If there is one thing I am asked more than everything else, it is ‘how do we find more volunteers?’. There aren’t any easy answers, but there are a few key things that can make a real difference to recruiting great volunteers that thrive and make a real difference.
You’d be amazed home many times I ask people if they have prayed look a bit embarrassed and say ‘oh. Yes. Of course.’ Don’t pray once – pray without ceasing! Pray specifically. Get your best prayer people on the case!
No two volunteering opportunities are the same. No two volunteers are the same. Spend some time thinking about what you really need. Do you need a person to keep a record of who is there, and to follow up anyone who hasn’t come for a few weeks? Or do you need someone who can lead sessions? Draw up a description of the role and the kind of person. Include a realistic assessment of the amount of time that it needs – 2 hours a week during term time, from 10-12 on a Sunday plus an hour preparation once a month. Or maybe 8 hours a month flexibly at home. Whatever it is, be specific. Ask us for some samples!
You can ask by doing a notice at the front of church. It rarely works, and you often get the kind of people who aren’t the most suitable responding. My tip? Ask people face to face. Explain why you think they would be good. Spend time getting to know potential people first. Spending 6 months having coffee and conversation reaps rewards at this moment as you know what they care about and are asking them to do something that they care about! Ask people who are already involved who they think would be good. Talk positively about the volunteering experience. Volunteering shouldn’t be a chore – it is good for young people, but also good for volunteers! Offer the chance to visit the group, and see what it is all about.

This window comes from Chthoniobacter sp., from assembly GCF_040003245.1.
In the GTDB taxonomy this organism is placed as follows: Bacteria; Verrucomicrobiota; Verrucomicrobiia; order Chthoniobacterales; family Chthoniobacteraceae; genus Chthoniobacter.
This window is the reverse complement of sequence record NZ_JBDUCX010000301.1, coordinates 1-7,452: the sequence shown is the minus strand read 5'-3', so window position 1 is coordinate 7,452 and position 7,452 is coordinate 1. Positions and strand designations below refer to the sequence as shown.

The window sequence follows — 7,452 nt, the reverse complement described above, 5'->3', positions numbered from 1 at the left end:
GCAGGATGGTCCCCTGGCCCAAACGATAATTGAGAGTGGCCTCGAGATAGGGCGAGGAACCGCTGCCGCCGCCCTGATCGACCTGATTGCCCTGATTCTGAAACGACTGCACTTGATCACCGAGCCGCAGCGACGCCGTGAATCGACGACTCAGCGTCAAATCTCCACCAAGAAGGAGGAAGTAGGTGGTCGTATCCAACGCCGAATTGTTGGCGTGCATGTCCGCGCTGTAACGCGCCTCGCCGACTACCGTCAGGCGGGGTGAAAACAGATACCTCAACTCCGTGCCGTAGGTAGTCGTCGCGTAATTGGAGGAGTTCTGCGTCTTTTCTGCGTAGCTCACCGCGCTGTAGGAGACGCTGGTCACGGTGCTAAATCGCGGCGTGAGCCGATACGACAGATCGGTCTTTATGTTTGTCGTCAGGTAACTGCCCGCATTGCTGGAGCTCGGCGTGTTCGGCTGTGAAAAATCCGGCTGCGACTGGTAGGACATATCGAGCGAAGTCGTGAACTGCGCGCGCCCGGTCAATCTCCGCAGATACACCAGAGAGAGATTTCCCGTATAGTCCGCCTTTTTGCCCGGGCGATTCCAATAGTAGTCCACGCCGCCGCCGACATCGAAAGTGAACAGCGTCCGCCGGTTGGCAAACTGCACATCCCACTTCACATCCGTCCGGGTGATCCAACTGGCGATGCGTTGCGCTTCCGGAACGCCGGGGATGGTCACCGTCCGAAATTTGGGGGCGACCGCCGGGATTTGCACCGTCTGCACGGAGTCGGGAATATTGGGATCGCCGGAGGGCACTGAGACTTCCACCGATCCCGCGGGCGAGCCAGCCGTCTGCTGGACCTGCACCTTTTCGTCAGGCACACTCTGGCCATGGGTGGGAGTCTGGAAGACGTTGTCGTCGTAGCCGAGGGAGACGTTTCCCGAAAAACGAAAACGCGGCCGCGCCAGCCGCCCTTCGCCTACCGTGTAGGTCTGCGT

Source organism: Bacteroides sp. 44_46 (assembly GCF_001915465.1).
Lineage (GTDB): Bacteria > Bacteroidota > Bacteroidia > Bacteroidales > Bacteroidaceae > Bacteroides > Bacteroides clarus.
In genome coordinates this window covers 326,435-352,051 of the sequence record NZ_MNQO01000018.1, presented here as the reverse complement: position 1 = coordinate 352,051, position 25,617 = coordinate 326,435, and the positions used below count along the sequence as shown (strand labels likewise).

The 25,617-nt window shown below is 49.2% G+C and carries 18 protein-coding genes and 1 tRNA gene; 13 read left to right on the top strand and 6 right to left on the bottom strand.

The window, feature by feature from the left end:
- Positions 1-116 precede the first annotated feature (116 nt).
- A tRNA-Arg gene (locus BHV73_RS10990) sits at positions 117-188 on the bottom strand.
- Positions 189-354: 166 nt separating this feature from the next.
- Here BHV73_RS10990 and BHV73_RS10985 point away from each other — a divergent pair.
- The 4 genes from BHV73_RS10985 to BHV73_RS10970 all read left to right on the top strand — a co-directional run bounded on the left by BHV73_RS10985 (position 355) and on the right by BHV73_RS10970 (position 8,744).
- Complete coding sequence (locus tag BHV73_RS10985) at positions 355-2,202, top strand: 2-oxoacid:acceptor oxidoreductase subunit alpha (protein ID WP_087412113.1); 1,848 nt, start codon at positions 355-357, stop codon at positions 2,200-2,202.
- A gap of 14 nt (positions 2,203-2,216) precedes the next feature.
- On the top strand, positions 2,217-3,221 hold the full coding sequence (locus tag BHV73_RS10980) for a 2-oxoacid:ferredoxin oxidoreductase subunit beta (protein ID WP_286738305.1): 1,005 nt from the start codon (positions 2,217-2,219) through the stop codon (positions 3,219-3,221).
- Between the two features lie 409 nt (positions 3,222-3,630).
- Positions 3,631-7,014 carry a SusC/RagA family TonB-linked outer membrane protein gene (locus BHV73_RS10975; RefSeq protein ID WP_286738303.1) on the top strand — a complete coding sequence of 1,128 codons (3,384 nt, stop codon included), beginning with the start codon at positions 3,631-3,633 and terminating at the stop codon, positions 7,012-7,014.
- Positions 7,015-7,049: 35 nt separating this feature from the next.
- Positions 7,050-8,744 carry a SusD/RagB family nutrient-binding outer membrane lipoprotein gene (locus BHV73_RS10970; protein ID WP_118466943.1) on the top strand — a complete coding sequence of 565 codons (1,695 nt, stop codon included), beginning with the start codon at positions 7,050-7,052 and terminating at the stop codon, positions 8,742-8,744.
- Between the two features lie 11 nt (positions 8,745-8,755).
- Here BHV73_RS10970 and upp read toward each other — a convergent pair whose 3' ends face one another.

Now is the moment to safely recruit the volunteer. Agree the role description, fill in the safeguarding forms, and ensure that your church’s policy is followed.
Don’t think you have finished – volunteers should be given an annual review and opportunity to recommit. No one is signing the next 25 years away! Offer volunteers mentoring and training (we do great training in the diocese!) help them to discover new gifts and talents. Help them to grow in responsibility. The article I wrote for Youthwork Magazine covers this a bit more here.
We should say thank you in public. The church is as much volunteer army as anything else. Volunteers don’t have to do it – and that is why young people need them. They may well be one of the few adults in their life who don’t have to be there. Volunteers are heroes, and we should celebrate the amazing things they do in the service of God. Saying ‘thank you’ is the least we should do!